ERIC Number: EJ837220
Record Type: Journal
Publication Date: 2009-Mar
Reference Count: 0
Our Children's "Golden Years"
Exceptional Parent, v39 n3 p82-84 Mar 2009
People commonly expect to stay active well into their 80s, and while it may be hard to believe, people over 100 make up the fastest growing segment of the population. Thankfully, these impressive increases in longevity have also benefited people with developmental disabilities (DD), most of whom can now expect to live just as long as their non-disabled peers. Despite these advances, some causes of DD are still associated with reduced life expectancy. For conditions like the infantile form of Tay-Sachs, survival continues to be limited to early childhood, but thankfully, these conditions are quite rare. Other conditions, such as Down syndrome, have less severe but very real impacts on longevity. Despite the fact that aging with Down syndrome seems to be accelerated in some ways, survival well into adulthood has now become the rule rather than the exception, and an increasing number of individuals are reaching their 60s and 70s. Naturally, the increased longevity is a great blessing, and parents now have access to new and expanding supports that enhance the quality of life for both their children and themselves. However, increased longevity raises some new concerns for parents of children with developmental disabilities as they look to the future. In this article the author discusses some concerns related to aging with developmental disabilities during "the senior years." The author discusses how parents plan a richer life for their children and what they can do to ensure that their child has a long and happy life. The author stresses that the most important thing a parent can do to have a positive impact on his or her child's senior years is to plan ahead.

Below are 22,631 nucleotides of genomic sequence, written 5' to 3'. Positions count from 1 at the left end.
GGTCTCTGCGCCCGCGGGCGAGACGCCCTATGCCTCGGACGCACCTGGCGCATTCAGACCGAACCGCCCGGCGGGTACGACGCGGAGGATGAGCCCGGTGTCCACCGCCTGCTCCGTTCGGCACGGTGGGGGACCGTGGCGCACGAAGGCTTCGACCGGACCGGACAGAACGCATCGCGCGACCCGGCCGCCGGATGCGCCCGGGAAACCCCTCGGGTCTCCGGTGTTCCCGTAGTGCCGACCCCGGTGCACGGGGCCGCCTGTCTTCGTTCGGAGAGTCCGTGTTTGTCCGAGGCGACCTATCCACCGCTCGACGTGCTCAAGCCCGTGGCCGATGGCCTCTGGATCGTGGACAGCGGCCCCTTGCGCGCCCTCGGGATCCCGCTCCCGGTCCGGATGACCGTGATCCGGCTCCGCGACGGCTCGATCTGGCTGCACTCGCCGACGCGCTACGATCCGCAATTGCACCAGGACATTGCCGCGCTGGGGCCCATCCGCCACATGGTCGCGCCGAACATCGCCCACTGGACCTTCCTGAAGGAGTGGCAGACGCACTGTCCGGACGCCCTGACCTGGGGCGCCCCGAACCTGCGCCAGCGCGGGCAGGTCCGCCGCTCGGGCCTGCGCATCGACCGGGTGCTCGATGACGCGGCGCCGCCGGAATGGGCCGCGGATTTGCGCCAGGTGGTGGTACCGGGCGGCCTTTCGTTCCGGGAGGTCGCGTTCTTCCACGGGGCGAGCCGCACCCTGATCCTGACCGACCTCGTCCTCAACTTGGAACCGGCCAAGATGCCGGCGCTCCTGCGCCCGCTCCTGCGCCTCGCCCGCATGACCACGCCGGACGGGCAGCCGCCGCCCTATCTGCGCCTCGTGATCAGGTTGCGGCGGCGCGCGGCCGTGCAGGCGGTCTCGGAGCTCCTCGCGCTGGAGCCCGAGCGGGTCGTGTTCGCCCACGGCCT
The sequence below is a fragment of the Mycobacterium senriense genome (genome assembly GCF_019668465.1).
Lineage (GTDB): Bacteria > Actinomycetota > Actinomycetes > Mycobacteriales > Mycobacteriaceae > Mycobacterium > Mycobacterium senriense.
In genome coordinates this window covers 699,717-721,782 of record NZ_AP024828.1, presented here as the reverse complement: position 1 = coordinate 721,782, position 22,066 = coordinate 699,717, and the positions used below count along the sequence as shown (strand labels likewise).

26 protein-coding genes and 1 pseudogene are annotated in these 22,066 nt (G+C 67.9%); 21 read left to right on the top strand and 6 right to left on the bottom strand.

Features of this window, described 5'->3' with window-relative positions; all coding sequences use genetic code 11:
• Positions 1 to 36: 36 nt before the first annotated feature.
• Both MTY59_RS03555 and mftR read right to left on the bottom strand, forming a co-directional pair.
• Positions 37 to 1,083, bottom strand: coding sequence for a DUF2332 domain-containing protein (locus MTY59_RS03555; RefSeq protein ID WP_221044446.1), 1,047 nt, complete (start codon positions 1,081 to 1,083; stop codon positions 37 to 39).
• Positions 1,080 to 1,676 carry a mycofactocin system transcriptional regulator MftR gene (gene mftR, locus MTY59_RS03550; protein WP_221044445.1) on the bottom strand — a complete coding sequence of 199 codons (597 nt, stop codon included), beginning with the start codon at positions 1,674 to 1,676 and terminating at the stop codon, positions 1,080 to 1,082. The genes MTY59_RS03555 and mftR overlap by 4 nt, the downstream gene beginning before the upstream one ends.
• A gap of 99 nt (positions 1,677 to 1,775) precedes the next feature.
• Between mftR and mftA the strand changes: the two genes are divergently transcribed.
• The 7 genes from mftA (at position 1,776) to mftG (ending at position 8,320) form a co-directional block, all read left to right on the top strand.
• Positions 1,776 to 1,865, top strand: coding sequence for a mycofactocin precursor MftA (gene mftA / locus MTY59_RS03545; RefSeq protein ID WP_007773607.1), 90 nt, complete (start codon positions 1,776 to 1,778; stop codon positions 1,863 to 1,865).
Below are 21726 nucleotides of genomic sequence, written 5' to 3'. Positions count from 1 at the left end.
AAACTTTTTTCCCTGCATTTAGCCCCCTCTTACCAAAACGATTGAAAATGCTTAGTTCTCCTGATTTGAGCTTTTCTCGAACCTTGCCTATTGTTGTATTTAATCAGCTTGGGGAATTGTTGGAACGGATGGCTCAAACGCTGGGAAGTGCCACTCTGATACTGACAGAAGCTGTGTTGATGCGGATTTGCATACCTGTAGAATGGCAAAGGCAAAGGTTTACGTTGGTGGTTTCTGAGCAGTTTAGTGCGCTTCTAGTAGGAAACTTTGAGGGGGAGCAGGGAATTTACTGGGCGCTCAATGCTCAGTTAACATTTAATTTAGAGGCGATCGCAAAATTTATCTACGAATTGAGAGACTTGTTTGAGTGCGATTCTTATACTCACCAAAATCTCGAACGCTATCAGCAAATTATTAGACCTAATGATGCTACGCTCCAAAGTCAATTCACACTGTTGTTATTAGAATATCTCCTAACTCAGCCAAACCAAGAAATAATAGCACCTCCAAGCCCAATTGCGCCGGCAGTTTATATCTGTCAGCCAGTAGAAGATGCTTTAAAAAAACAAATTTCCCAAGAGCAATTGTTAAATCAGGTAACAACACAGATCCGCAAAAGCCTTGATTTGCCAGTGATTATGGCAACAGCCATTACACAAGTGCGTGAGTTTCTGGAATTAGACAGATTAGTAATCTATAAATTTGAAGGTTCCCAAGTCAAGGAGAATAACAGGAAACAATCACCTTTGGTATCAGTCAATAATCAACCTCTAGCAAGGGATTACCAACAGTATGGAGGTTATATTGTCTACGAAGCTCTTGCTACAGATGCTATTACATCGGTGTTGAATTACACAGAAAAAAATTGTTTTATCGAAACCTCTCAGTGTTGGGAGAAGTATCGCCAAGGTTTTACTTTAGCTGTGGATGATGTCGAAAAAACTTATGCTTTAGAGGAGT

Descriptors: Quality of Life, Developmental Disabilities, Down Syndrome, Parents, Alzheimers Disease, Dementia, Mental Retardation, Children, Adults
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Publication Type: Journal Articles; Reports - Descriptive
Education Level: N/A
Authoring Institution: N/A